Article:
Amrine's clothing into custody; the spots appeared to be blood, but they were not fresh
and were never identified as Barber's blood.
Deputy John Hemeyer, Cole County Deputy Sheriff, arrived shortly after
Brooks took Amrine's clothing into custody. Hemeyer was involved in all the
interviews and investigation from that point forward. Brooks and Hemeyer began to
4 Noble verified that he gave Russell permission to leave the room but did not
remember his actually leaving the room.
question Amrine at 4:04 p.m. Amrine denied stabbing Barber and said that he had
never gotten close to Barber so the spots on his clothing could not be from him. They
terminated his interview without asking death penalty qualifying questions although
Hemeyer later testified that they had intended to ask them but forgot. Amrine was
placed in a detention cell for the investigation of murder.
Brooks and Hemeyer interviewed Russell at 5:35 p.m. Russell admitted to his
fight with Barber the previous week. He also said that Amrine had wanted to stab
Barber to pay him back for spreading rumors about him but could not do it when
Barber was in isolation. Although Officer Noble had told Brooks that he saw Barber
chase Russell, the two investigators did not ask Russell any questions about the
stabbing. At 8:00 p.m. they took a formal statement from him. He admitted to being
in the multipurpose room at the beginning of the recreation period, but he claimed that
he was not inside at the time of the stabbing. He stated that he had asked Noble for
permission to leave the room to get aspirin and that Noble gave him permission and
opened the door for him.4 Russell said that he went to the control center where the
sergeant on duty gave him aspirin in a brown medicine bag and that he had been
talking with another inmate named "Peebles" at the time Sergeant Dobson yelled for
a stretcher. Russell returned to the multipurpose room, and Noble initially refused
to let him enter. Russell also claimed that he asked Amrine why he had stabbed
Barber and that Amrine said, "I had to do it."
Hemeyer later testified that he had had "doubts" about Russell's story at the
time, but he and Brooks never located the brown medicine bag which Russell claimed
to have obtained after Noble let him out of the multipurpose room. They also did not
talk to the sergeant who purportedly gave Russell the aspirin, did not identify the
inmate called "Peebles," and never questioned Officer Noble about the inconsistencies
between his identification of Russell and Russell's claim that he was not in the room
or between Russell's statement that Noble let him back in the room after the lockdown
and Noble's testimony that he let no one reenter.
At 10:30 p.m. on October 18 Brooks and Hemeyer began their second interview
with Amrine and asked the death penalty qualifying questions overlooked earlier.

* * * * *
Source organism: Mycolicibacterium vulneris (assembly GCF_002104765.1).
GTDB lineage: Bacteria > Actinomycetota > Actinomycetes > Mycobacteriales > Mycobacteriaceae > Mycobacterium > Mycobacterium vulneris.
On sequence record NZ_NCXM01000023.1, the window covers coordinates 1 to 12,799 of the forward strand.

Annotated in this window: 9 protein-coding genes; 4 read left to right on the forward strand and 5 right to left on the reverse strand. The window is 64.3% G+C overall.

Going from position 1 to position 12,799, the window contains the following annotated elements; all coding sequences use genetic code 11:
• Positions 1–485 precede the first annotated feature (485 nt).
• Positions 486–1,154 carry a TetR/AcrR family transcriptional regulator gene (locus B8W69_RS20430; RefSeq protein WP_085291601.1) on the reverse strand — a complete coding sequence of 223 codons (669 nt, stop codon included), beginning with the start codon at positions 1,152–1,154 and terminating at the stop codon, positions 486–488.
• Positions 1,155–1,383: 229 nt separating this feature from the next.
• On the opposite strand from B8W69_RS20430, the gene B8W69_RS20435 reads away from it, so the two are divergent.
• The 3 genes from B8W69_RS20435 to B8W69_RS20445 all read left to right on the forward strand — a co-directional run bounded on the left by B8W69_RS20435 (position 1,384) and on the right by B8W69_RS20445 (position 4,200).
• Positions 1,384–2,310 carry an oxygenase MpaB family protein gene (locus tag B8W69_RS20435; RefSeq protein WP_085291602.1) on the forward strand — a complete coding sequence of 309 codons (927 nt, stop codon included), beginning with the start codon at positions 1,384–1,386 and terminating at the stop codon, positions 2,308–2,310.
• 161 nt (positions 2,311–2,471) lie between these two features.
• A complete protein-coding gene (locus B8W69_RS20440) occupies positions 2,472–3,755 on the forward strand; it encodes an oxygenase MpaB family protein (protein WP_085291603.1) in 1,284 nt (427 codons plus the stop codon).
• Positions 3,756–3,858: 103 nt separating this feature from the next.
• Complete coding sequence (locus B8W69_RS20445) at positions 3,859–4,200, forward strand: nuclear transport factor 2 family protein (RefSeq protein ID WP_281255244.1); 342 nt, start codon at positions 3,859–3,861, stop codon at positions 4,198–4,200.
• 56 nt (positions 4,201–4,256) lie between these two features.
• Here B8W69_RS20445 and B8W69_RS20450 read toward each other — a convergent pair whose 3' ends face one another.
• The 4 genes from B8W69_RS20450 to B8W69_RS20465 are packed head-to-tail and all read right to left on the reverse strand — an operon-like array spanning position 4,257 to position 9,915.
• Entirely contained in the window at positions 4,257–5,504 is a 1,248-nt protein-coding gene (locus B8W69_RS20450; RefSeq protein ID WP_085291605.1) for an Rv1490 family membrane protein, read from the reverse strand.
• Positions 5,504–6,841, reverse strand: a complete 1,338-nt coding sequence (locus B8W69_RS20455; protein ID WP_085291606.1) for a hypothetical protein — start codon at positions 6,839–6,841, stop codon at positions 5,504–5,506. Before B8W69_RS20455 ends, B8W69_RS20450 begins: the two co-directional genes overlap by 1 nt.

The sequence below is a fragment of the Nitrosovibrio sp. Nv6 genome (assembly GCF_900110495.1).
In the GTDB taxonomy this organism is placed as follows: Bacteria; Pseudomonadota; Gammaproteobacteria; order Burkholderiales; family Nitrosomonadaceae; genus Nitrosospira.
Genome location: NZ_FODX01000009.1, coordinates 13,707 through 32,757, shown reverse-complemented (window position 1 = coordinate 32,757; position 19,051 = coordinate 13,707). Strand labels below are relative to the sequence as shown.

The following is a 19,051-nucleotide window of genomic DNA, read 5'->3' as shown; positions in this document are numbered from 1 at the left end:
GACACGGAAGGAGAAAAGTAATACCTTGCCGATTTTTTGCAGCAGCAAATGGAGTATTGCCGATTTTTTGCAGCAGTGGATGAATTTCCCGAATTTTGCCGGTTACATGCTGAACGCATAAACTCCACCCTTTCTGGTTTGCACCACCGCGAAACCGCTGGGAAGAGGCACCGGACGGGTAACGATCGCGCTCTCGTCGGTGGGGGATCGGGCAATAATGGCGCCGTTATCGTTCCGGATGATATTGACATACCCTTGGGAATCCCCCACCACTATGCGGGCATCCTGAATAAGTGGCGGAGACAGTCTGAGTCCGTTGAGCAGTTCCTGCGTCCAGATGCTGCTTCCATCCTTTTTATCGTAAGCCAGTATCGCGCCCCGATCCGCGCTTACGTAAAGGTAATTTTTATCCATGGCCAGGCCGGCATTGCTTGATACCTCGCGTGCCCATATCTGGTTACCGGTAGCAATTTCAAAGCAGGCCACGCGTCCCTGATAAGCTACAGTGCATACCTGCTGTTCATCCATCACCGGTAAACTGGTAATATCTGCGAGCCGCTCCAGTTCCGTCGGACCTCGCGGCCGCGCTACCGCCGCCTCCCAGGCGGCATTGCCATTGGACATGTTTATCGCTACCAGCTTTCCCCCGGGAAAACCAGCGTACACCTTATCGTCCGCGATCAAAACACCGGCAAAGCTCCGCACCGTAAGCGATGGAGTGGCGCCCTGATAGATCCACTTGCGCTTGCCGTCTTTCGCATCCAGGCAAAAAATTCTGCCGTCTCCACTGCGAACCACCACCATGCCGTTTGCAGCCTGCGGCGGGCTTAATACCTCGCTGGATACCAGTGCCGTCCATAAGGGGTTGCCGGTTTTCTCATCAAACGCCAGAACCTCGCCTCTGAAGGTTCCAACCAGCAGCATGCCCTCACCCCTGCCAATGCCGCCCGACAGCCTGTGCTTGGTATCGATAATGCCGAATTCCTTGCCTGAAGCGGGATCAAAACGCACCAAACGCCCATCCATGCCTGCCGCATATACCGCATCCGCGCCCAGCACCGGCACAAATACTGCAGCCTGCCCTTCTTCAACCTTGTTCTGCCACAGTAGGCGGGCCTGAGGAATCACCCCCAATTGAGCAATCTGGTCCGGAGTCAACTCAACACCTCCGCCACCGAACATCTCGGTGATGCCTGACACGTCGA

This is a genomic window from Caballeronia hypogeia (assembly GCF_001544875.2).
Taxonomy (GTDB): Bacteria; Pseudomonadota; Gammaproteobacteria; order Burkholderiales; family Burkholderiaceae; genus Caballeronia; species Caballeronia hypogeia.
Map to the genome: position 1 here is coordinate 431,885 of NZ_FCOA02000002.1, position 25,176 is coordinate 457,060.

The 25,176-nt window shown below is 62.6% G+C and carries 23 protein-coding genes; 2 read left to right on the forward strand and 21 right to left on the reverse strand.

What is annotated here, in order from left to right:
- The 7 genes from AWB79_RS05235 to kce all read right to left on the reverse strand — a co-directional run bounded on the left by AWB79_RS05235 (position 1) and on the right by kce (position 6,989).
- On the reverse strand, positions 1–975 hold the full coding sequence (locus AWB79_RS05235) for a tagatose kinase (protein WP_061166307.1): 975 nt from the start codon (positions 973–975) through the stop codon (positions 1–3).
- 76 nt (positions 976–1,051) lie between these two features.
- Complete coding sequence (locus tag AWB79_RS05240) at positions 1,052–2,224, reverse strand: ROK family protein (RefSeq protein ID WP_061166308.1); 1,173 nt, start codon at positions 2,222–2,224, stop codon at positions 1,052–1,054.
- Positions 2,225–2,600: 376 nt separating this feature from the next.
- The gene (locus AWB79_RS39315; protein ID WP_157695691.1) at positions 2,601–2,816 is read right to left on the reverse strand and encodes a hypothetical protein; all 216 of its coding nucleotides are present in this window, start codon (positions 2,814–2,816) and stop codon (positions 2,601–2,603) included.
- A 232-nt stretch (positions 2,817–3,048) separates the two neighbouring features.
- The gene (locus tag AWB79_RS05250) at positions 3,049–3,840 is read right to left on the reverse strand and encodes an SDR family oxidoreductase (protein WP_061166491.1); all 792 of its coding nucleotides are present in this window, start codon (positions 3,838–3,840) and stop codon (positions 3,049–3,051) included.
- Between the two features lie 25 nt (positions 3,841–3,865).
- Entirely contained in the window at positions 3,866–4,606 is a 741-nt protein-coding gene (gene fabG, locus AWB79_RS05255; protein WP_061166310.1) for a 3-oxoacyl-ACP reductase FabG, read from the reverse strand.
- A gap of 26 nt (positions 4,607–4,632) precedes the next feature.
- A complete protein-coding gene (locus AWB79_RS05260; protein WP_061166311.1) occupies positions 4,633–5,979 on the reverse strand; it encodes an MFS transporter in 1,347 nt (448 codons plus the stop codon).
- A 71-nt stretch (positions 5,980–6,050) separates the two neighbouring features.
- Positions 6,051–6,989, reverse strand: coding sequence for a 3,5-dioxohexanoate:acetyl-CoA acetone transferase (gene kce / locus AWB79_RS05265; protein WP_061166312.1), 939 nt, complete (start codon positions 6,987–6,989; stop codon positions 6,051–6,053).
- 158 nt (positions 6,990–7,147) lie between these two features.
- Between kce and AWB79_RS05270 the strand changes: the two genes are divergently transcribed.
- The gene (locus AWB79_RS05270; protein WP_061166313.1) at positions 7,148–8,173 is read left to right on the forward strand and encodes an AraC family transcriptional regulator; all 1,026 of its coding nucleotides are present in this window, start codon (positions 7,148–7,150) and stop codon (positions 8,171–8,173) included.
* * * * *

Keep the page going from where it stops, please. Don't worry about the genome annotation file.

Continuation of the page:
Amrine denied stabbing Barber and said that he had been playing cards with other
inmates at the time of the attack. After this interview, Amrine was returned to a
detention cell and remained in segregated confinement until his trial in April 1986.
On October 21 Brooks and Hemeyer interviewed inmate Jerry Poe, a
schizophrenic who told them he feared for his life. Poe said that he believed that his
life was threatened because of Barber's killing and that he would only give a statement
if he were moved to protective custody. Poe gave a statement about the stabbing
which conflicted with other evidence. He was the only witness to testify that someone
wiped blood off of Barber's face with a towel, and no towel was ever found. Brooks
and Hemeyer showed Poe pictures of inmates and asked him to identify the person
chased by Barber. On the day of the stabbing Poe had seen the officers take Amrine
from his cell, and he knew that Amrine was a suspect. When Poe was shown an eight
year old picture of Amrine, he stated "I want to say that he's the one that stabbed
Barber, but I can't be positive from this picture." Brooks asked him to flip over the
picture where Poe saw Amrine's name, prison number, and the date of the picture.
When asked if he was sure about his identification of Barber's murderer, Poe indicated
that he was. After he spoke to Brooks and Hemeyer, he was transferred to the county
Russell took a polygraph exam on October 22, 1985. Brooks' final investigative
report indicates that Russell's polygraph was truthful, but Russell later testified at an
evidentiary hearing that the polygraph indicated a conflicted answer as to whether or
not he had been in the multipurpose room when the stabbing occurred. This evidence
was not presented in the jury trial. The polygraph also showed that Russell gave a
truthful answer when he denied stabbing Barber. At a later evidentiary hearing
Russell stated that he had not wanted to testify against Amrine at his murder trial
because he did not know if Amrine had actually stabbed Barber, but that Brooks and
Hemeyer threatened to charge him with the murder if he did not.
Brooks and Hemeyer also interviewed inmates Dodson, Willis, Jordan, Crume,
Ball, and Hines on October 22, but none of them said they had seen the stabbing.
While inmates Crume and Hines said they had seen Barber chase Amrine, Ball said
that Amrine had been playing cards with him when Barber was stabbed, and Jordan
said that Amrine was standing next to him at the poker table at the time.
Despite the inconsistencies, Brooks and Hemeyer did not do any further
investigation before Brooks submitted his investigative report dated December 2,
1985. His report concluded that it "appeared" that Amrine had stabbed Barber.
Subsequently on January 24, 1986, Brooks met with inmate Jordan who changed his
earlier story and now said that Amrine had stabbed Barber and then was chased